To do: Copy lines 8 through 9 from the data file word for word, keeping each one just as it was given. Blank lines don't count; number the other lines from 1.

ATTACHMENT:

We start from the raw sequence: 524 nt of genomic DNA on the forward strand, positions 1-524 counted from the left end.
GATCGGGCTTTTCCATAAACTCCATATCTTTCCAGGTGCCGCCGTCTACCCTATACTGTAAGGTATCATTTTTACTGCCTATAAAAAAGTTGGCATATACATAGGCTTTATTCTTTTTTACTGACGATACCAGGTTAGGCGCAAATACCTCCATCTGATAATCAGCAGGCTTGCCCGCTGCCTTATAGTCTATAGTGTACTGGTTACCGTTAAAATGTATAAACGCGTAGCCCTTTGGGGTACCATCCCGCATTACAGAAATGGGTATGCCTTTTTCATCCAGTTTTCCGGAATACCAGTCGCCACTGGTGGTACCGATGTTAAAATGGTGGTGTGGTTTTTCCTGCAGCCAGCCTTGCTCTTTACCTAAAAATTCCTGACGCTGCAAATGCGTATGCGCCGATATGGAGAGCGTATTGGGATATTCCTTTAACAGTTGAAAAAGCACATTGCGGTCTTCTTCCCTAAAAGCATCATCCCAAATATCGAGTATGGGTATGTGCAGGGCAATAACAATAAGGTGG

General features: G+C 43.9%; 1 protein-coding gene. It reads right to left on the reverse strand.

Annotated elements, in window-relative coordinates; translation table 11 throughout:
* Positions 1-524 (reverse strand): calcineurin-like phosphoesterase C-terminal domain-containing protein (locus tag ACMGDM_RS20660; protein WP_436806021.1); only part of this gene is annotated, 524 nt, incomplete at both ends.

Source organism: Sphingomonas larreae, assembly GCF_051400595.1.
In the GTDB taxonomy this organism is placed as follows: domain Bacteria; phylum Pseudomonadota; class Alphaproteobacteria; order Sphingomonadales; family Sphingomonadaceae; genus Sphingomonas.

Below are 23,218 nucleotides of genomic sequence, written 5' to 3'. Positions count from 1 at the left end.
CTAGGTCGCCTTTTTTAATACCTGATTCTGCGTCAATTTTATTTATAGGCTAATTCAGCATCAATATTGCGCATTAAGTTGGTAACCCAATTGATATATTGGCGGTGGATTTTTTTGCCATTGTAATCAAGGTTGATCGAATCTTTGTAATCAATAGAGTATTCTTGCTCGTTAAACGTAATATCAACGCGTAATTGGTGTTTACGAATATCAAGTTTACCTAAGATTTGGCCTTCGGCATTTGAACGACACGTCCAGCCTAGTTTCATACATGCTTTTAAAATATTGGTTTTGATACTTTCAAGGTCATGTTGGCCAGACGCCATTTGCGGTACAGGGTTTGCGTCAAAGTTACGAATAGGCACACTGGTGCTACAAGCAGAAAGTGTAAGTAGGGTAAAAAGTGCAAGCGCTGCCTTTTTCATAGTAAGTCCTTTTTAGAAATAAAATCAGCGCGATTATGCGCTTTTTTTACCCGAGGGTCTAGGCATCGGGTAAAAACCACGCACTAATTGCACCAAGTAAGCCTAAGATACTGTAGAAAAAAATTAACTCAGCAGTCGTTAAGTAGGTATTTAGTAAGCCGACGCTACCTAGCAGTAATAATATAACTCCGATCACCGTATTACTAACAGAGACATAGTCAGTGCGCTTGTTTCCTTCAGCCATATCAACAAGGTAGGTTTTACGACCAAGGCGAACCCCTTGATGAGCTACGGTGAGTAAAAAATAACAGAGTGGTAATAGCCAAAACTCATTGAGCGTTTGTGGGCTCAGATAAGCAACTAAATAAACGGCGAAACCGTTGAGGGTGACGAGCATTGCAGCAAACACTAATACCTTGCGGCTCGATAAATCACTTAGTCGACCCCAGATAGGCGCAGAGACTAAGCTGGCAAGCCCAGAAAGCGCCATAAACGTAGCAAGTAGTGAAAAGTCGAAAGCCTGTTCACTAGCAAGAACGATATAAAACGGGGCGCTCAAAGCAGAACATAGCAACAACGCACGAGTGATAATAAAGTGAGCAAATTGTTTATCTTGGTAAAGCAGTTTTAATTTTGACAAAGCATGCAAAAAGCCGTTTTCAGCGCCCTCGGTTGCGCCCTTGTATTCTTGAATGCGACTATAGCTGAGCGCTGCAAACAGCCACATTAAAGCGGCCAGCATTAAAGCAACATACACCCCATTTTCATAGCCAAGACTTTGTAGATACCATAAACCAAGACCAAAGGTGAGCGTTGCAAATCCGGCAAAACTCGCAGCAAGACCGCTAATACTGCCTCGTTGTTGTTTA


Below are 23,218 nucleotides of genomic sequence, written 5' to 3'. Positions count from 1 at the left end.
CTAGGTCGCCTTTTTTAATACCTGATTCTGCGTCAATTTTATTTATAGGCTAATTCAGCATCAATATTGCGCATTAAGTTGGTAACCCAATTGATATATTGGCGGTGGATTTTTTTGCCATTGTAATCAAGGTTGATCGAATCTTTGTAATCAATAGAGTATTCTTGCTCGTTAAACGTAATATCAACGCGTAATTGGTGTTTACGAATATCAAGTTTACCTAAGATTTGGCCTTCGGCATTTGAACGACACGTCCAGCCTAGTTTCATACATGCTTTTAAAATATTGGTTTTGATACTTTCAAGGTCATGTTGGCCAGACGCCATTTGCGGTACAGGGTTTGCGTCAAAGTTACGAATAGGCACACTGGTGCTACAAGCAGAAAGTGTAAGTAGGGTAAAAAGTGCAAGCGCTGCCTTTTTCATAGTAAGTCCTTTTTAGAAATAAAATCAGCGCGATTATGCGCTTTTTTTACCCGAGGGTCTAGGCATCGGGTAAAAACCACGCACTAATTGCACCAAGTAAGCCTAAGATACTGTAGAAAAAAATTAACTCAGCAGTCGTTAAGTAGGTATTTAGTAAGCCGACGCTACCTAGCAGTAATAATATAACTCCGATCACCGTATTACTAACAGAGACATAGTCAGTGCGCTTGTTTCCTTCAGCCATATCAACAAGGTAGGTTTTACGACCAAGGCGAACCCCTTGATGAGCTACGGTGAGTAAAAAATAACAGAGTGGTAATAGCCAAAACTCATTGAGCGTTTGTGGGCTCAGATAAGCAACTAAATAAACGGCGAAACCGTTGAGGGTGACGAGCATTGCAGCAAACACTAATACCTTGCGGCTCGATAAATCACTTAGTCGACCCCAGATAGGCGCAGAGACTAAGCTGGCAAGCCCAGAAAGCGCCATAAACGTAGCAAGTAGTGAAAAGTCGAAAGCCTGTTCACTAGCAAGAACGATATAAAACGGGGCGCTCAAAGCAGAACATAGCAACAACGCACGAGTGATAATAAAGTGAGCAAATTGTTTATCTTGGTAAAGCAGTTTTAATTTTGACAAAGCATGCAAAAAGCCGTTTTCAGCGCCCTCGGTTGCGCCCTTGTATTCTTGAATGCGACTATAGCTGAGCGCTGCAAACAGCCACATTAAAGCGGCCAGCATTAAAGCAACATACACCCCATTTTCATAGCCAAGACTTTGTAGATACCATAAACCAAGACCAAAGGTGAGCGTTGCAAATCCGGCAAAACTCGCAGCAAGACCGCTAATACTGCCTCGTTGTTGTTTA